| Josef Knubel|
Josef Knubel (2 March 1881 – 31 May 1961) was a Swiss mountaineer and mountain guide. He made many first ascents and other climbs in the Alps during his career. He is best known for his ascents as a guide for Geoffrey Winthrop Young.
Josef Knubel Wikipedia
Josef Knubel was born in 1881 at St. Niklaus, Switzerland. His father was Peter Knubel, a mountain guide and carpenter; the Knubel family were collectively well-known for their mountaineering skills.
Knubel began climbing mountains at a young age, and climbed the Matterhorn for the first time in 1896, at fifteen years old, with his father and a client. His first major client was Oliver Perry-Smith, an American climber who hired Knubel to guide him through the Alps in 1903; together, they ascended the Matterhorn, Wellenkuppe, Zinalrothorn, Weisshorn, Lyskamm, Ober Gabelhorn, Dent Blanche, and Taschhorn.
Knubel became an official mountain guide in 1904 upon receiving his guide's licence, while continuing to work as a stonemason and tree feller. His mountaineering skills were noticed by British climber Geoffrey Winthrop Young, who hired Knubel as his guide. From 1906 to 1914, Young and Knubel climbed together each summer, making a number of first ascents together, including the Taschhorn's south face, the Weisshorn's southeast and northeast faces, the Rimpfischhorn and Zinalrothorn's east faces, the Gspaltenhorn's west face, Grandes Jorasses' west ridge, and Mont Brouillard. The route the two mapped out to reach the summit of Aiguille du Plan in 1907 is still the route used by most alpine climbers today. On Young's first ascent of the east face of the Aiguille du Grepon with several other climbers and Knubel and Henri Brocherel as guides in 1911, Knubel used an ice axe instead of a piton to clear an overhang; the spot was thereafter known as "The Knubel Crack".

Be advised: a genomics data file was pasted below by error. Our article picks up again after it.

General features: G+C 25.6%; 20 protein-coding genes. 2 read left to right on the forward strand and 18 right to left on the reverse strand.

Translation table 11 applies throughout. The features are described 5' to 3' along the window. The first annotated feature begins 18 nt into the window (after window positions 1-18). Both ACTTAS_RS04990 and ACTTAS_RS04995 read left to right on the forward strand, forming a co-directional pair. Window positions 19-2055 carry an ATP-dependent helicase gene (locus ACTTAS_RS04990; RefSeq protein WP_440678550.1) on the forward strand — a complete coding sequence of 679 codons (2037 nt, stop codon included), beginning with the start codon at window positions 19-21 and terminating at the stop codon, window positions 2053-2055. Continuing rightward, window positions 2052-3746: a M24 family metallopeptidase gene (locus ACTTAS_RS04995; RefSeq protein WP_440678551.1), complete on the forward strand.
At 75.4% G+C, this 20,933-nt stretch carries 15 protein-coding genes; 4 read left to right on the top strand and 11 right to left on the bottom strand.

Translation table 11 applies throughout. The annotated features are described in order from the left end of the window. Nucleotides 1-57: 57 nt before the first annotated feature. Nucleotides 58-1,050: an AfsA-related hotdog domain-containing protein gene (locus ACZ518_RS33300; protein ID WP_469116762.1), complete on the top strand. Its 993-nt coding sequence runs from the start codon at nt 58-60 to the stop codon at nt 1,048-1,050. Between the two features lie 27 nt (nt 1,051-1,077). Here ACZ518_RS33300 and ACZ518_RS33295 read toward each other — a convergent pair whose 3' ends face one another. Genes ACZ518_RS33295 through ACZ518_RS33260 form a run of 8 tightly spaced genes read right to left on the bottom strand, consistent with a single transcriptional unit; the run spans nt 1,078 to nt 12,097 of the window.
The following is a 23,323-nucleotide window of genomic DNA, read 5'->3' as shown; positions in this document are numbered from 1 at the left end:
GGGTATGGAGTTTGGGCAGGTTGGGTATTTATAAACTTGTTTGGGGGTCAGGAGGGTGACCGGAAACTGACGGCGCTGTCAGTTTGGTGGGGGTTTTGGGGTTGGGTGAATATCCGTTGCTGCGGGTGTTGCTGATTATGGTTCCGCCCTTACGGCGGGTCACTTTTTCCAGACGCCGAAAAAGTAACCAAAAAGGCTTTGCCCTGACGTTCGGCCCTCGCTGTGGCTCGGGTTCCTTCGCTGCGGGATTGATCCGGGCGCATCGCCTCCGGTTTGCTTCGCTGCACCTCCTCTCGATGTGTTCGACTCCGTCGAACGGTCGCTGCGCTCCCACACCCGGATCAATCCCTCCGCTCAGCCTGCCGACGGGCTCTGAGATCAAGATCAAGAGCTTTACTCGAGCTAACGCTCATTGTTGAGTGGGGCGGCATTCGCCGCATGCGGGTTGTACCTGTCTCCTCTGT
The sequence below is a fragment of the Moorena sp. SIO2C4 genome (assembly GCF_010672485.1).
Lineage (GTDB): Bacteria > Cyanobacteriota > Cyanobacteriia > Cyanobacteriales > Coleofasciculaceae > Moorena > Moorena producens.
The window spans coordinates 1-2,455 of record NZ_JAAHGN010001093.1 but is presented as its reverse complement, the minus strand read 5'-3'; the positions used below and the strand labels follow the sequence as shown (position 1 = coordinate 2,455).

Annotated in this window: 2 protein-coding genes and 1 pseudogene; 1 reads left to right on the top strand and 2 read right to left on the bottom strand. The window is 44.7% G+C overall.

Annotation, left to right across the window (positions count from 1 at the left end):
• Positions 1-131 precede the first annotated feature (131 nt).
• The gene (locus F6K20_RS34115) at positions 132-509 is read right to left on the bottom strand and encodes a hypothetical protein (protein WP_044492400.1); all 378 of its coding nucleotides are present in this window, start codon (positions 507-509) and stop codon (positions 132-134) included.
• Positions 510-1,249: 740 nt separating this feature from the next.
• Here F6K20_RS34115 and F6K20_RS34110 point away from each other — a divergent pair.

Knubel was taught to ski by Arnold Lunn and later began to use skis while traversing mountain ranges. In February 1920, Knubel and Marcel Kurz, using skis, made the first winter ascents of the Wellenkuppe, Ober Gabelhorn, Schallihorn, and Taschhorn. He became an authorised ski-guide in 1925. Throughout his career, he made over 800 ascents of Alpine peaks higher than 4,000 metres (13,000 ft) ("four-thousanders") and led around 120 clients.
Knubel was forced to end his climbing career by a knee injury sustained while climbing the Ortler. He died at Visp on 31 May 1961 after undergoing abdominal surgery—related to an episode of appendicitis earlier in his life—and was buried at his hometown of St. Niklaus.